Presidential candidate John Edwards said Monday that he is the strongest general election candidate in the Democratic field because he’s won in the South and his chief rivals have not been tested there.
Edwards said that’s true of Democratic primary opponents Sens. Hillary Rodham Clinton of New York and Barack Obama of Illinois, but it also applies to the leading Republican candidates â€” former New York city Mayor Rudy Giuliani, Arizona Sen. John McCain and former Massachusetts Gov. Mitt Romney.
“I think I have the strongest chance of changing the electoral map,” Edwards said in an interview with The Associated Press. “If Senator McCain or Mayor Giuliani or Governor Romney, if one of them is the nominee, I think we have a great chance to win, not just Ohio, but to win some Southern states.
“I think in the case of most of the other (Democratic) candidates, they’re just not tested, not at all,” said the former North Carolina senator.
President Bush swept the Southeast states in 2004, even though Edwards was the 2004 vice presidential nominee and campaigned in the South. Asked how he could improve that record next year, Edwards responded: “Be the nominee.” He declined to talk about why Democratic nominee John Kerry specifically wasn’t successful.
“I think that it’s very frustrating to people like me, but President Bush was a strong Southern candidate,” Edwards said. “And when you look at the candidates that the Republicans have in 2008, it’s certainly less so among at least the three top contenders.”
Edwards was using his Southern roots to distinguish himself in a tough primary competition with Clinton and Obama, who are getting more attention in the race but face questions about whether they could appeal nationwide. He visited his birthplace in Seneca, S.C., on Monday then flew to Nashville where he lived after graduating law school for a bluegrass concert at the former home of the Grand Ole Opry.
Edwards was raised in North Carolina and represented the state for one term in the Senate. He said it’s not a coincidence that the last three Democratic presidents â€” Bill Clinton, Jimmy Carter and Lyndon Johnson â€” were from the South and could make a “cultural connection” with voters there.
“The voters of the South have to think that you understand their lives,” he said in his North Carolina drawl during a flight between South Carolina and Tennessee. “Some of it is the way you talk about issues, obviously it helps if you have a Southern accent. If you’re like me and you grew up going to and playing Friday night football, going to church on Sunday morning and Sunday night and Wednesday night, then they feel a connection to that. They understand it.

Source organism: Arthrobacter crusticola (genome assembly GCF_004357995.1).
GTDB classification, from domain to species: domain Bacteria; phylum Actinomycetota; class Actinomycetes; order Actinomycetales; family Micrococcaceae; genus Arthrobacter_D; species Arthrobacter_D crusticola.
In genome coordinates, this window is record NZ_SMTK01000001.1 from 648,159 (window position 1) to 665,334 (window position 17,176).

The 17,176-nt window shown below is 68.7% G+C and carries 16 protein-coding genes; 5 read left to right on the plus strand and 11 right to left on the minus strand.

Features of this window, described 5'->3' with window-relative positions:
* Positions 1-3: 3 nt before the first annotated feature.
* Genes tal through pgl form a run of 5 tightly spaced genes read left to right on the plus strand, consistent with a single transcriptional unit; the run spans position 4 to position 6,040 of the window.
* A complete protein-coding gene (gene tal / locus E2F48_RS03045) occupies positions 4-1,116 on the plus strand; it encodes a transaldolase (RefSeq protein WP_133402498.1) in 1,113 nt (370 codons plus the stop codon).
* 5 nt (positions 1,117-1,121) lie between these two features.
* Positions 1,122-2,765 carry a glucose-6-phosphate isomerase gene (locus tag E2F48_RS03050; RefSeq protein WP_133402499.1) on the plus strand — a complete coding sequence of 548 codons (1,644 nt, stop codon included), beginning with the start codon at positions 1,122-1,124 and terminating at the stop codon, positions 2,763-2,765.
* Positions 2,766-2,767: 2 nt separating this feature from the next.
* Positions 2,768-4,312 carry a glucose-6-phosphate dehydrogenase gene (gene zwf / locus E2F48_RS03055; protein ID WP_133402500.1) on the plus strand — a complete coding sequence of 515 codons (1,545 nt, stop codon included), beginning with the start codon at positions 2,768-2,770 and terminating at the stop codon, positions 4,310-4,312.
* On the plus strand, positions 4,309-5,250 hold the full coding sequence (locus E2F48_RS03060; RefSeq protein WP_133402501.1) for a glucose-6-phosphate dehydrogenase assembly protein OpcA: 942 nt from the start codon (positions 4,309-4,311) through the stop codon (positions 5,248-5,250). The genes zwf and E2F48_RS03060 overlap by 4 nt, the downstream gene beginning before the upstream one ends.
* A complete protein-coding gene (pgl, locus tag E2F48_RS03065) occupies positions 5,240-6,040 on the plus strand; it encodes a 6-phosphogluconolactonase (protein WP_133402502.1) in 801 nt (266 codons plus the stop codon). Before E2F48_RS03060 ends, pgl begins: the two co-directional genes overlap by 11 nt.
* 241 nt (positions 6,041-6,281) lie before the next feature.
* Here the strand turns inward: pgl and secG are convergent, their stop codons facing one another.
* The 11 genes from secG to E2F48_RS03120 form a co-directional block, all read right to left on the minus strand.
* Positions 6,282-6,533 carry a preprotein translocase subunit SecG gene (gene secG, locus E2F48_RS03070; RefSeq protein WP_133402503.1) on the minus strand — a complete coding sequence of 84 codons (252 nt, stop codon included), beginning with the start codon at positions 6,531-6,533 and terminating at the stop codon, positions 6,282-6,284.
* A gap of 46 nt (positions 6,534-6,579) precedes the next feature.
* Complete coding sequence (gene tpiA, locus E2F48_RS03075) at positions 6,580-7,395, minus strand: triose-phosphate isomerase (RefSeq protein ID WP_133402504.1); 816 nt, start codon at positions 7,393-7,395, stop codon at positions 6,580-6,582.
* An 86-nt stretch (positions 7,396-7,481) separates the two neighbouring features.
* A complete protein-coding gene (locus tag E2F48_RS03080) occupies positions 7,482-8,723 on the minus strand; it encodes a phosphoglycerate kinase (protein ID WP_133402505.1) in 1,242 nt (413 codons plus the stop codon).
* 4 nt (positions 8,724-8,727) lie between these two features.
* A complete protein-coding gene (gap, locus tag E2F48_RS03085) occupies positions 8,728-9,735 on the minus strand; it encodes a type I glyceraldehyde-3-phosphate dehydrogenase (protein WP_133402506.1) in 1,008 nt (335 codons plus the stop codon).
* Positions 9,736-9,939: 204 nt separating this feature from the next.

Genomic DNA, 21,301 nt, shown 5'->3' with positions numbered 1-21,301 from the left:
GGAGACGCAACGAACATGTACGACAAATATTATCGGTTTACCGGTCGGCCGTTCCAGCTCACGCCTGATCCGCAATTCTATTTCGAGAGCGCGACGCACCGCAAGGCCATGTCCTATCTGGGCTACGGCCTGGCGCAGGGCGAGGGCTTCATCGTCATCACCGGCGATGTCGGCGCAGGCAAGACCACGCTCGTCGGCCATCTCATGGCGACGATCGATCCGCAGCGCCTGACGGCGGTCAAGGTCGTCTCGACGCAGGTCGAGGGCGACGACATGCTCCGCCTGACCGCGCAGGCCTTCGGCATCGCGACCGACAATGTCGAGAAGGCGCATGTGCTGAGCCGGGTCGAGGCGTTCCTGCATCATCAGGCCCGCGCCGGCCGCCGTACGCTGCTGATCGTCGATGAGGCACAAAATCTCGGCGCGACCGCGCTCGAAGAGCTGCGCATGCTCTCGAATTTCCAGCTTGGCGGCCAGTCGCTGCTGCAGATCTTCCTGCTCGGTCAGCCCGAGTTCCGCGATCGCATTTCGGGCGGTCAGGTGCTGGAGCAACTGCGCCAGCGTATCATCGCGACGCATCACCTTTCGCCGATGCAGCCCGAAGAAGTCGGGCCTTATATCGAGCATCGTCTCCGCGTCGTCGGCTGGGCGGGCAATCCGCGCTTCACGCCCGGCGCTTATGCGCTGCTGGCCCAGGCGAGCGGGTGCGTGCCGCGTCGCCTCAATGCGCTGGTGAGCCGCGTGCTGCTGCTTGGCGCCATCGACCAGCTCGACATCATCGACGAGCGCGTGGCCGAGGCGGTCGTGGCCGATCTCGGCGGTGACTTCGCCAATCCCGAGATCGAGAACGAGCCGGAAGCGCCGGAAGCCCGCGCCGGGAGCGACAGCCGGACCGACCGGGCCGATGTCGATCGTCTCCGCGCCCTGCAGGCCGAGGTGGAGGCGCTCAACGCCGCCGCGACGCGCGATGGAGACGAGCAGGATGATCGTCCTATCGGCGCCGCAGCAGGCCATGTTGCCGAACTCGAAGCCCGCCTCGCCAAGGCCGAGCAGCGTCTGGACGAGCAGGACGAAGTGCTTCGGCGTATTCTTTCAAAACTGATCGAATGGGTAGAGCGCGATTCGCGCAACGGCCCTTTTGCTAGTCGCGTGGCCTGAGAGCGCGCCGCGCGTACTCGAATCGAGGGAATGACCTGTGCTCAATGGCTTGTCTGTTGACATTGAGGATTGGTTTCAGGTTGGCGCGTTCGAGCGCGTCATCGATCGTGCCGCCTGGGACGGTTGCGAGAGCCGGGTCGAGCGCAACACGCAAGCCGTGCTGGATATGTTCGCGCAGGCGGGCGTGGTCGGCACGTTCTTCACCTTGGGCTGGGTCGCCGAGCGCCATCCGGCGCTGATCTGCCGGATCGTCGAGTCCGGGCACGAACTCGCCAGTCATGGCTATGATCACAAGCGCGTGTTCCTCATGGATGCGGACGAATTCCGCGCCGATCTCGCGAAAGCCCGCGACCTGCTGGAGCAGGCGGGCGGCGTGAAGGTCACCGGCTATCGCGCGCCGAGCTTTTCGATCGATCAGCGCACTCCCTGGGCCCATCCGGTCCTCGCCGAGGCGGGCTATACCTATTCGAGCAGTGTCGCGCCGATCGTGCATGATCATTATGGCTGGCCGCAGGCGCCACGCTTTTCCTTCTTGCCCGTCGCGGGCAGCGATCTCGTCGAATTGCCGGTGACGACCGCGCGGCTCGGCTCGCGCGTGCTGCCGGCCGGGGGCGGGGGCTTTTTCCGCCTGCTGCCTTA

Edwards announced a plan to boost rural economies, adding it to his growing list of liberal policy proposals, which also includes a withdrawal of forces from Iraq, universal health care and a repeal of some of President Bush’s tax cuts to pay for it.
Some of his positions put him to the left of Southern conservative voters, so Edwards was trying to woo them by focusing on his common roots and promising to make rural America a priority.
Edwards said if he becomes the Democratic nominee, he thinks he could possibly win over several states in the South that Bush won in the last campaign â€” Florida, North Carolina, Virginia, Tennessee, Louisiana, Arkansas, Georgia and Kentucky.
“Alabama and Mississippi are tough, not impossible but tough,” Edwards said. “South Carolina is tough, not impossible for me because I was born there.”
He’s also looking to pick up votes in the rural states that will play an important role in the Democratic primary. States that plan to hold elections on the super primary day of Feb. 5, 2008, include Alabama, Arkansas, Missouri and Oklahoma.
Upon arriving in Nashville, Edwards learned about the shooting at Virginia Tech that led to the deaths of at least 30 people, including the gunman. He continued to a news conference at the Nashville Farmers Market, and opened by offering his prayers for those killed. “God bless them, and it’s a terrible tragedy in America,” he said.
Edwards supports gun control measures such as background checks at gun shows, but stressed his support of gun ownership rights in his rural America plan. In the interview with the AP, Edwards said he grew up hunting deer, rabbits and birds, but doesn’t hunt any longer. “I think it’s important for us to respect the right to own firearms and to use them for protection,” he said. “I don’t think, though, that it means anybody needs an AK-47 to hunt.”
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